Will the Minnesota Twins Play a Full Season in 2020?

Nelson Cruz of the Minnesota Twins looks on during spring training (Photo by Brace Hemmelgarn/Minnesota Twins/Getty Images)
Nelson Cruz of the Minnesota Twins looks on during spring training (Photo by Brace Hemmelgarn/Minnesota Twins/Getty Images) /

The Minnesota Twins are poised to steamroll the competition in 2020, but will they play the full season after the latest COVID-19 outbreak?

There is much excitement now that the 2020 Major League Baseball (MLB) regular season has started. The Minnesota Twins started their regular season winning 2 out of 3 games against the Chicago White Sox, showing once again their tremendous hitting prowess.

Led by the head Bomba, Nelson Cruz, and with the addition of Josh Donaldson, this might be a more ferocious lineup than even last year’s edition. Unfortunately, with the recent developments occurring in baseball, one has to ask: “Will the Minnesota Twins play a full season in 2020?”

To get a better perspective on this, let’s turn the page back to earlier this year when the original negotiations for the 2020 season were taking place between MLB and the Major League Baseball Players Association (MLBPA).

Back in March, Major League Baseball’s last proposal to the players association had a framework that dealt with the following categories:

1.    Length of season.

2.    Universal DH.

3.    Forgiveness of player advances.

4.    Playoff pools money.

5.    Overall player earnings.

6.    Expanded postseason on 2020.

7.    No expanded postseason in 2021.

8.    Training camp report date.

9.    COVID-19 safety protocols.

The two sides eventually agreed upon on a deal that agreed upon these categories, ending a stalemate on June 23. The only changes to this agreement have been the date when training camps started, and the playoffs eventually being expanded from 10 to 16 games. This was a huge win for the owners, as they got everything they wanted in terms of demands.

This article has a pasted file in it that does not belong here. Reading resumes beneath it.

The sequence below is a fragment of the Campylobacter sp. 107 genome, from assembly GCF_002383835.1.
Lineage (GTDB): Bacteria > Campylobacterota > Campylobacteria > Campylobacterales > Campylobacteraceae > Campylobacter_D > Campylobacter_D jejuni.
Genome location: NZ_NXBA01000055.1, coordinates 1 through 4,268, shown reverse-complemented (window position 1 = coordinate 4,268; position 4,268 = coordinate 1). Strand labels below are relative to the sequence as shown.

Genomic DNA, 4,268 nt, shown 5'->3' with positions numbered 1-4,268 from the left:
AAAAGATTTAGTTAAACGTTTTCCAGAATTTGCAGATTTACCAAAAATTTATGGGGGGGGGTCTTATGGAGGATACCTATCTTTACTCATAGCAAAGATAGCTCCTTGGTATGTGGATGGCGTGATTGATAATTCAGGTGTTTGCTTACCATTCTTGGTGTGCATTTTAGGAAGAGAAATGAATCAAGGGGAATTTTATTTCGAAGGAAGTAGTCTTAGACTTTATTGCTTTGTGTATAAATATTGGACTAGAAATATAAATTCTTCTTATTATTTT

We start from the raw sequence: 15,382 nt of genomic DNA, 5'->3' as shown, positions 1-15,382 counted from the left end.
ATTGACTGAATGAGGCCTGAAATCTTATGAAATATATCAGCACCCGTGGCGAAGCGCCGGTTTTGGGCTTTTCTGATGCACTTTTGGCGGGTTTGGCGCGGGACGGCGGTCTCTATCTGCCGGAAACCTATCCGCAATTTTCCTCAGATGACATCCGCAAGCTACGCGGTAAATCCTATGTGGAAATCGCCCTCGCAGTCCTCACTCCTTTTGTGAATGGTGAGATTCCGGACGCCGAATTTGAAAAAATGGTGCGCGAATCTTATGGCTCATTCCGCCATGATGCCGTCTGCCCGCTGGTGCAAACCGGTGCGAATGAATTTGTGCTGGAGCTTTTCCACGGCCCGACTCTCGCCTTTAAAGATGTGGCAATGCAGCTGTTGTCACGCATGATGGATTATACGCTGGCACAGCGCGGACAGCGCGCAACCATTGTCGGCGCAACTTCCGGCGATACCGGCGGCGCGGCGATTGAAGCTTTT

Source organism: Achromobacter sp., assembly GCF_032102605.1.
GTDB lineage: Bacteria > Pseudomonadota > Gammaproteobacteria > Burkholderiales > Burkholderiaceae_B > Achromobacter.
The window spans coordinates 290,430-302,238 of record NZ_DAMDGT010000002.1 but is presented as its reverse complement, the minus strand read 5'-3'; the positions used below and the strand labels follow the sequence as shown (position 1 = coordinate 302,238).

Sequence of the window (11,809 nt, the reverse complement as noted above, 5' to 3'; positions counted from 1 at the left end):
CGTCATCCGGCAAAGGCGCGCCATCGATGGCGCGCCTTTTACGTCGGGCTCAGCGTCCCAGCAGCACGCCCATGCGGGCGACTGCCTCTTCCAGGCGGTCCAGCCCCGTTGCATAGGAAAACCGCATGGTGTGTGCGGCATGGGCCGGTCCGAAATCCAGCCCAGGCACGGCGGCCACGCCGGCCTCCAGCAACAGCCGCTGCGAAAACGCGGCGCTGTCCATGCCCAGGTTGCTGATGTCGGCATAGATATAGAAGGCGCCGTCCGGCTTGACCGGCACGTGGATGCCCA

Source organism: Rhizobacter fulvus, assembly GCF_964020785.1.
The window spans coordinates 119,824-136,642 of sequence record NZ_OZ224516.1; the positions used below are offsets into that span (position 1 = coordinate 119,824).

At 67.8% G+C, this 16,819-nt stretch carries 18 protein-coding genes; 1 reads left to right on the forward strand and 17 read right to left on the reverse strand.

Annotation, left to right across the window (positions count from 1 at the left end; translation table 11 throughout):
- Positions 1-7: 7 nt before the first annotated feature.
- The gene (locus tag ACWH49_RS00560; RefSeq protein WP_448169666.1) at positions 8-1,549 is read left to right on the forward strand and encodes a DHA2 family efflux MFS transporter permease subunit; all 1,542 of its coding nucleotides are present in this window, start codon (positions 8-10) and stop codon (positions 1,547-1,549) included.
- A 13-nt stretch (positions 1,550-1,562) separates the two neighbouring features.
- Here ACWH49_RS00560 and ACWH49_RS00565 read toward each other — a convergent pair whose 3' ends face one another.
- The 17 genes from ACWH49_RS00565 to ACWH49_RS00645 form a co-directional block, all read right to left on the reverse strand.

This seems to be a pretty comprehensive framework that the two sides agreed to, providing lots of safeguards. But was it really? It seems like there might be something missing…some type of plan…

How about a plan for a situation where 17 players and coaches from one team test positive for Covid-19, (Miami Marlins), or 15 players and 11 umpires (including notable names such as Buster Posey; David Price; and Nick Markakis), opt-out of working this season! Also, multiple games being postponed, and seasons suspended because of the coronavirus outbreak.

The Minnesota Twins have been fortunate to this point with only 5 players having tested positive for the virus. Miquel Sano, Willians Astudillo, Nick Gordon, and minor leaguers Wilfredo Tovar, and Edwar Colina are the players to date, who have tested positive for COVID-19. Fortunately, all of these players have been cleared to return to the team, so the Twins are in the clear.

The dangers that lie ahead for the Twins players and personnel are numerous. Since players are spending less time at the ballpark, they are more susceptible to virus contraction in their non-baseball world. Also, after watching the Twins this past weekend, players are not practicing social distancing, and in the dugout, the coaches are wearing masks, but not the players.

As I get ready to watch the Twins first home series, I am so excited to watch my team play at their home ballpark. I have visions of long home runs, excellent fielding plays, and stellar relief pitching.

Unfortunately, an equal part of my brain is thinking, “Is this the last game I will be able to watch this year?” It’s been a rocky road for major league baseball so far this year. And unfortunately, its anyone’s guess as to what happens next.

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